What’s wonderful about the state of South Dakota is the abundance of outdoor activities. Along with the Black Hills and Custer State Park, one place I go to again and again is the Badlands National Park. I can’t even begin to express how much I love this place and it’s safe to say it’s one of my favorite National Parks.
When I found out I was moving to Rapid City nearly two years ago, one of the things I asked myself was, “What is even in Rapid City??” Mount Rushmore of course! The National Memorial is about 40 minutes from Rapid City near a small town called Keystone.
The second half of my road trip consisted mostly of driving with very little sight seeing. There wasn’t much to see on the roads I took through Utah and Wyoming without going hours out of the way and I was desperate to reach Rapid City in good time. The night I spent in Salt Lake City was awful; the hotel wasn’t bad, but my neighbors didn’t understand the concept of quiet hours and were yelling at each other every 30 minutes as well as continuously slamming the door. Not the hotel’s fault, but I unfortunately didn’t get a good night’s rest. I had a long drive ahead of me to Casper and I was taking a detour to see the Spiral Jetty on the north side of the Great Salt Lake.
I started my drive north and on the way to the Spiral Jetty, I accidentally ended up at the Golden Spike National Historic Site while looking for directions. It wasn’t part of my planned trip, but I decided to stay a little while since the site did have some unique history behind it. Golden Spike NHS was the place where, in 1869, the Union and Pacific Railroads were joined and the last spike was driven into the rails. During the summer, reenactments of the event are held during the summers on the weekends and steam demonstrations of the locomotives No. 119 and Jupiter are held daily. The locomotives are replicas of the original but are almost exactly the same size, shape, coloring and fully functional like the originals. More information on the site can be found at the Golden Spike NHS website.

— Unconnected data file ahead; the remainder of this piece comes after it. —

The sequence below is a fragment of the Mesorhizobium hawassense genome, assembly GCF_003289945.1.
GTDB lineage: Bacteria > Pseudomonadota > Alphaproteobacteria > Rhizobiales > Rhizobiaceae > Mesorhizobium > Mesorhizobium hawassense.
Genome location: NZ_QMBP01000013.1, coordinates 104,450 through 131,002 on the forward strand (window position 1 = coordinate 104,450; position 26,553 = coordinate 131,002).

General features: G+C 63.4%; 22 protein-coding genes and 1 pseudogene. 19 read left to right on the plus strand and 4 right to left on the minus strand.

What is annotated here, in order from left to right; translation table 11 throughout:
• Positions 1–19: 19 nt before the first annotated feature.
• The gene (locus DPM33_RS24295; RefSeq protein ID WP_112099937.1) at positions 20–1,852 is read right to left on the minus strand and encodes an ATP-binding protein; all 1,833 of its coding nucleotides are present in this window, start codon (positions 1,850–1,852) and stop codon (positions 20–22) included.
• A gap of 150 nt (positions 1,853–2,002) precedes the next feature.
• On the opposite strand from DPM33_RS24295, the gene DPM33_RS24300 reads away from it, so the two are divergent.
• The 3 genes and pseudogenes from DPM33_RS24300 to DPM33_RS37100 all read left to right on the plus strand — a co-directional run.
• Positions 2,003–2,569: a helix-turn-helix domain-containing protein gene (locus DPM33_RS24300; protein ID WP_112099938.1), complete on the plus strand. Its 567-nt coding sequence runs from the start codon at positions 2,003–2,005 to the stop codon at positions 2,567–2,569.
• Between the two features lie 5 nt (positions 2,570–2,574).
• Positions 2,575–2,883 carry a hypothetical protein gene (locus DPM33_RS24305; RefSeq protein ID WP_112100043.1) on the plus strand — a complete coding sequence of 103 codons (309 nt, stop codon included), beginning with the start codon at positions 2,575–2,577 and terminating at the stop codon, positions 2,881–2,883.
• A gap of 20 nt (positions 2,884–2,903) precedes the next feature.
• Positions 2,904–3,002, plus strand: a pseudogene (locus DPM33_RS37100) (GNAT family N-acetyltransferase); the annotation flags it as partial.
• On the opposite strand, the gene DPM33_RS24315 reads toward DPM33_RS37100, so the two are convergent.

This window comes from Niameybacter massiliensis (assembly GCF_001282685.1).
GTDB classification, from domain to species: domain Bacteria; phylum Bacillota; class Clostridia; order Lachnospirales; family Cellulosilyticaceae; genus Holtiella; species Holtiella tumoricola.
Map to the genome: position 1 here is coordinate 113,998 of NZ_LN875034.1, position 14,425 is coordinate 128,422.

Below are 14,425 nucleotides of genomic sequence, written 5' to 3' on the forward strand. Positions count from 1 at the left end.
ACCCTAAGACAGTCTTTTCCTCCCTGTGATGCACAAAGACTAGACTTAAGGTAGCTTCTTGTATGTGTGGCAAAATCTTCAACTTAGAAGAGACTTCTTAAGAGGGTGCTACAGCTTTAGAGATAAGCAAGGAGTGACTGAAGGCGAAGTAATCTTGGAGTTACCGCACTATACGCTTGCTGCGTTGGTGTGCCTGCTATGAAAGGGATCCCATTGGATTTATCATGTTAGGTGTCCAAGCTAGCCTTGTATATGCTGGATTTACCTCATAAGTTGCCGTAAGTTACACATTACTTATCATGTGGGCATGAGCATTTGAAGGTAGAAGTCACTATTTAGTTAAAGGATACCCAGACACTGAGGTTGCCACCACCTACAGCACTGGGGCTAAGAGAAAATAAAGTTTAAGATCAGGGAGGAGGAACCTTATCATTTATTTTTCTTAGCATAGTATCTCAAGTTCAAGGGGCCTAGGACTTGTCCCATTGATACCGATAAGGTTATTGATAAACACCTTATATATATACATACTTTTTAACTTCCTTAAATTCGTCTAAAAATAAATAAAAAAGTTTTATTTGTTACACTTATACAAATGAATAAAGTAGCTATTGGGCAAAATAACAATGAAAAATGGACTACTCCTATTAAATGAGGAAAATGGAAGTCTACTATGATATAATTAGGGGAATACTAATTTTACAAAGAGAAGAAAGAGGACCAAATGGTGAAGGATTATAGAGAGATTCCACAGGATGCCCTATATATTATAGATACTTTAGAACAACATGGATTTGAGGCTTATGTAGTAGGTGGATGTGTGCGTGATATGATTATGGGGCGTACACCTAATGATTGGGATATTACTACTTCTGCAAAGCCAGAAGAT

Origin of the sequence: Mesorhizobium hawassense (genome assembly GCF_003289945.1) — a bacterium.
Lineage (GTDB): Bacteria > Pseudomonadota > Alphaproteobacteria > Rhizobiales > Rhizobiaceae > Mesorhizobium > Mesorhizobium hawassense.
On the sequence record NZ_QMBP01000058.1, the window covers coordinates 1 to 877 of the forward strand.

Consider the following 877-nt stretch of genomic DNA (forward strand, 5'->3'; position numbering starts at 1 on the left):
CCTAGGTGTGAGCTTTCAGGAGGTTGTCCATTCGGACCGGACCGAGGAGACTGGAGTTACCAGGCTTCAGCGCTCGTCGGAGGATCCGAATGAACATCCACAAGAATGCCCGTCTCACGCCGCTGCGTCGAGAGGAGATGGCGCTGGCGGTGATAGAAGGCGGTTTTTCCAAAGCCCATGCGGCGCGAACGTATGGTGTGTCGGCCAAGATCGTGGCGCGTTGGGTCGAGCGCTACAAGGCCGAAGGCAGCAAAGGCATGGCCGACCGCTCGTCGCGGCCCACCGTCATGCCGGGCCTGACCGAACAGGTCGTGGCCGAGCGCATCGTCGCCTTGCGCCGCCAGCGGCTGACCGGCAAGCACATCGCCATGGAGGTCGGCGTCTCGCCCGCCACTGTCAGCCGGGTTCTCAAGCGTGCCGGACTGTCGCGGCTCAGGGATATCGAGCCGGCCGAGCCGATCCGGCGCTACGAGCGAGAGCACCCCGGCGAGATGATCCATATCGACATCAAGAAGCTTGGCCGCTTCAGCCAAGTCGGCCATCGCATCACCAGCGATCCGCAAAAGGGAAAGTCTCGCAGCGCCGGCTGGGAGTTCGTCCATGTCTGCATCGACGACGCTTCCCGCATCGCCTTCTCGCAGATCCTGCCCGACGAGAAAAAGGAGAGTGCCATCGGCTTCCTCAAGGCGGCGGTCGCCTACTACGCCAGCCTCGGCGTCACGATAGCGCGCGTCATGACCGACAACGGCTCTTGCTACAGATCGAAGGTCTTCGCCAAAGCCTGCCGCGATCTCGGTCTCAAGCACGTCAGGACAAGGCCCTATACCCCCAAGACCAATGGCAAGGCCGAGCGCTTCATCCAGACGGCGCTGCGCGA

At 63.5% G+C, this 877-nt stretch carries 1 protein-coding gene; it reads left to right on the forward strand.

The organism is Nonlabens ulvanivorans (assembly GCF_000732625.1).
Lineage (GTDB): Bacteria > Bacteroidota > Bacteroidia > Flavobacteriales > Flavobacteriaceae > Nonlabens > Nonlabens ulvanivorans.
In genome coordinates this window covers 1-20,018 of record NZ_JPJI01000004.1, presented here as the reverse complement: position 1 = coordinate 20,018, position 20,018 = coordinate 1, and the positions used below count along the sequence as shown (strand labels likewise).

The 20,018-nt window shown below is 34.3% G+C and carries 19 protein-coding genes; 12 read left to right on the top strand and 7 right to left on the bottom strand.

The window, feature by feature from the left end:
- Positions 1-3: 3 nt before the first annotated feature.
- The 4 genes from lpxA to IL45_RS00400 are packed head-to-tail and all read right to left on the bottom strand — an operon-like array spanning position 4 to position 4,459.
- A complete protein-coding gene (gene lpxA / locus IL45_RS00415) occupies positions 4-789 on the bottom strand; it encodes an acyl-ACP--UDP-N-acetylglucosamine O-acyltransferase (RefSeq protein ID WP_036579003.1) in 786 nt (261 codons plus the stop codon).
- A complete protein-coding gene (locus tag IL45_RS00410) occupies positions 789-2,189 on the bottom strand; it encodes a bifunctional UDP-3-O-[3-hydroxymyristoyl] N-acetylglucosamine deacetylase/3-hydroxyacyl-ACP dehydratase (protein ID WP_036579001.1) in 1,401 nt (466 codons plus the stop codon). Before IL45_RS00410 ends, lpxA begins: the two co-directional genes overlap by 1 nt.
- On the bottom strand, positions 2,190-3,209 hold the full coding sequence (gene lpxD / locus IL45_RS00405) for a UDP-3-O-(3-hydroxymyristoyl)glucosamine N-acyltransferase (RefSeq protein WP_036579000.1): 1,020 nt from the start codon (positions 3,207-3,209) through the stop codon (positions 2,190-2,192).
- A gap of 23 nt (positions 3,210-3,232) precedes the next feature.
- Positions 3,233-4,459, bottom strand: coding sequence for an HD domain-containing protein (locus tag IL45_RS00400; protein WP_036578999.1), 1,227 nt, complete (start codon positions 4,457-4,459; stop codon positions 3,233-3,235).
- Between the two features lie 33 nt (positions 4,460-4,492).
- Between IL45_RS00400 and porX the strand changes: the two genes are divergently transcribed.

I followed the directions to the Spiral Jetty which was easier than what I expected on the mostly dirt roads. The art piece is by Robert Smithson and used over six thousand tons of basalt rocks from the site. I was hoping for the coiled art piece to be slightly submerged in water but the lake was pretty dry and I was able to walk out on the dried salt bed and among the many rocks. Either way, it was pretty cool to see.
The drive from the Spiral Jetty to Casper was 8 hours long and I didn’t have any other planned stops. I spent the night there and got a restful night’s sleep before waking up for an early start to Rapid City. I’ll be honest, I started hating the flat-ness of the plains since I was used to seeing mountains, but I had heard so many wonderful things about the Black Hills and the Badlands that I was looking forward to exploring the outdoors in a part of the country I’ve barely visited.
I have lived in South Dakota for four months and so far it’s been fantastic. The food, the people, and the sites are amazing and I’ve definitely got more road trips planned out for this new year.